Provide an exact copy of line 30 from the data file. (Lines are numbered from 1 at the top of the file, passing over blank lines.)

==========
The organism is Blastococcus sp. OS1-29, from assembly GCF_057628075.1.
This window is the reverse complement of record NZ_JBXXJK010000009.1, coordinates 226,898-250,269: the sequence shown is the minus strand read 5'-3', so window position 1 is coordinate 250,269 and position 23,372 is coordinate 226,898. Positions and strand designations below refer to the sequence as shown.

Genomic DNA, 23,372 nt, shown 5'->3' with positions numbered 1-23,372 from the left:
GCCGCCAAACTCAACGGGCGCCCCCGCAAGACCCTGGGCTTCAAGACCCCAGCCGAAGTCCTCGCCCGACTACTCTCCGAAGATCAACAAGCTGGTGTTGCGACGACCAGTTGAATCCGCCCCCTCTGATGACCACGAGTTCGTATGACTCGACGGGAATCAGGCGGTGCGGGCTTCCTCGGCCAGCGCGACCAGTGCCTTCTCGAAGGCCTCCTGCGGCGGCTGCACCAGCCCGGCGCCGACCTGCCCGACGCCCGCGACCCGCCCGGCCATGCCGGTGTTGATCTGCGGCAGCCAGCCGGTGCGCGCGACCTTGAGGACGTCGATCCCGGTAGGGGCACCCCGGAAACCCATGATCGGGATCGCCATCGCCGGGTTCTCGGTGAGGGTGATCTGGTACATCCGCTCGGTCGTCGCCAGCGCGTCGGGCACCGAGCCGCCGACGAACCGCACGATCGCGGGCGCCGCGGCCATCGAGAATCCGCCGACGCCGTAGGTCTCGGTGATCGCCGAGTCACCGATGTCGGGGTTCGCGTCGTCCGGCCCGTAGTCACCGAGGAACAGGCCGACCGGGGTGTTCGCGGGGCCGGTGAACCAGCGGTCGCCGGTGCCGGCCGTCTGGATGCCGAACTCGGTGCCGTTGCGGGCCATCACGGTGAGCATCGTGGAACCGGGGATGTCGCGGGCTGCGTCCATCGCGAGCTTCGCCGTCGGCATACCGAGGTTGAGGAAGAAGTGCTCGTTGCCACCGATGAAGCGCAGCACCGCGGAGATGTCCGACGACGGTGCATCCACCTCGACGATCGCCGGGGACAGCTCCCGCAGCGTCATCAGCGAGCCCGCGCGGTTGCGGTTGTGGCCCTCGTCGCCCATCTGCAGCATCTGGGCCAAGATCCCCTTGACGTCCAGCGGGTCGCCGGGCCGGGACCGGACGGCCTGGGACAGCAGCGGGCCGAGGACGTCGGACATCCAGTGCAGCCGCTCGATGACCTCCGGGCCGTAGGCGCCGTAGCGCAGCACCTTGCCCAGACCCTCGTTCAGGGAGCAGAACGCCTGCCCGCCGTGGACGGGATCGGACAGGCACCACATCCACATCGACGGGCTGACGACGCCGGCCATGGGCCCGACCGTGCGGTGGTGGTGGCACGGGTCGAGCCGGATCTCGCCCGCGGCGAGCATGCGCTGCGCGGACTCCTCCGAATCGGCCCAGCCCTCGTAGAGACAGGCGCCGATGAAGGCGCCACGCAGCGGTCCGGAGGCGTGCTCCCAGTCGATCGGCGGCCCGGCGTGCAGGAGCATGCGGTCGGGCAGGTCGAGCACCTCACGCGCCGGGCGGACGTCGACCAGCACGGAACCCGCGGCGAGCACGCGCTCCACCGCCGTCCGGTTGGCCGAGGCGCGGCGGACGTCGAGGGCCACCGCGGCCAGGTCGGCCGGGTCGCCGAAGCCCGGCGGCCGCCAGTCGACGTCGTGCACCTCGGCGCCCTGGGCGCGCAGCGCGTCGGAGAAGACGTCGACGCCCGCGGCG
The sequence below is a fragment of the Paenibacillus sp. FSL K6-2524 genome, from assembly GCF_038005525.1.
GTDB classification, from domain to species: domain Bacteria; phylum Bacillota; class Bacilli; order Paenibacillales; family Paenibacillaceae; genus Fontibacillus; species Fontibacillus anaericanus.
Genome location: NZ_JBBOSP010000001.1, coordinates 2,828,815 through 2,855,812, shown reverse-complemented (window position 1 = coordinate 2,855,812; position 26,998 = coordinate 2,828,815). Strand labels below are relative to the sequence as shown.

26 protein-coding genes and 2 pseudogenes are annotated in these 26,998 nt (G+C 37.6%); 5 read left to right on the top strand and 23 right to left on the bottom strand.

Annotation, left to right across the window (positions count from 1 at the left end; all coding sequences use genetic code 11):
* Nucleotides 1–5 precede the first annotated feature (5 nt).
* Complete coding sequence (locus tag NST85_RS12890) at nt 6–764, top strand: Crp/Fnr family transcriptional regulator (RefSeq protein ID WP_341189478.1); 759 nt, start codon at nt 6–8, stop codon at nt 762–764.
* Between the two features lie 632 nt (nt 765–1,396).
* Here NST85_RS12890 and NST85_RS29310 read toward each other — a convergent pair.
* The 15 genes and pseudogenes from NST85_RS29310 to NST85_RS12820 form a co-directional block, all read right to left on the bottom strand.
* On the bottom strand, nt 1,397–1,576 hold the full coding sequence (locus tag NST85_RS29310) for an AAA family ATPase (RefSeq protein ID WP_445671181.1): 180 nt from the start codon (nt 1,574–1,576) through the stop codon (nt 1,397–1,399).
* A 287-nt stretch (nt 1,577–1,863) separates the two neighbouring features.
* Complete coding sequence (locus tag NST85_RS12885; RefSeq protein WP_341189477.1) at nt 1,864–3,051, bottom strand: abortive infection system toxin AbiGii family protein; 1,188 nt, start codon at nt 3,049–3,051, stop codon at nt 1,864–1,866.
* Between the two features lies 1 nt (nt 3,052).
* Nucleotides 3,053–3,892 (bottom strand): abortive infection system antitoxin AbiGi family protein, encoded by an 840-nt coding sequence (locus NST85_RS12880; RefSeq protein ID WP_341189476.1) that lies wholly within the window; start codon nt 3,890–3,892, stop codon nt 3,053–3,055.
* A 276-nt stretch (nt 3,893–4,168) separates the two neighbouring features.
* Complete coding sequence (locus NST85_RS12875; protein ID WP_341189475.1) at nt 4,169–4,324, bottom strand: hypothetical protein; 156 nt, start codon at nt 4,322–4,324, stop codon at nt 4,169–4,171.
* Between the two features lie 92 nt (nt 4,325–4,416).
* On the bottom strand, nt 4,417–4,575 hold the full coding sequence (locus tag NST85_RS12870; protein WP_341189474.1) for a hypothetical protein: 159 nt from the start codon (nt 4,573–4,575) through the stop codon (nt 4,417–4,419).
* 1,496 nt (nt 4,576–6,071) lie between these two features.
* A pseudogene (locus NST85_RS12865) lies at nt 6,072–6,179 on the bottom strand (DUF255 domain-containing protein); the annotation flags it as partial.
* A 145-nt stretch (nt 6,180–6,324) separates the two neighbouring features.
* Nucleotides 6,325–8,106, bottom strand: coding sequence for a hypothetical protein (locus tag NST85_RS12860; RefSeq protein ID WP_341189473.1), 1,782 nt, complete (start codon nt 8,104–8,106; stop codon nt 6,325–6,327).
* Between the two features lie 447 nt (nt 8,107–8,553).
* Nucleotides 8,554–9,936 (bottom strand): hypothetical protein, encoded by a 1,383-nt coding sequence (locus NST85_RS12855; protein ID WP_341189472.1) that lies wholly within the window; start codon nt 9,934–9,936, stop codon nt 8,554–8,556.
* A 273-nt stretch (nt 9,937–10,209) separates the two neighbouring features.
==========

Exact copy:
* A 273-nt stretch (nt 9,937–10,209) separates the two neighbouring features.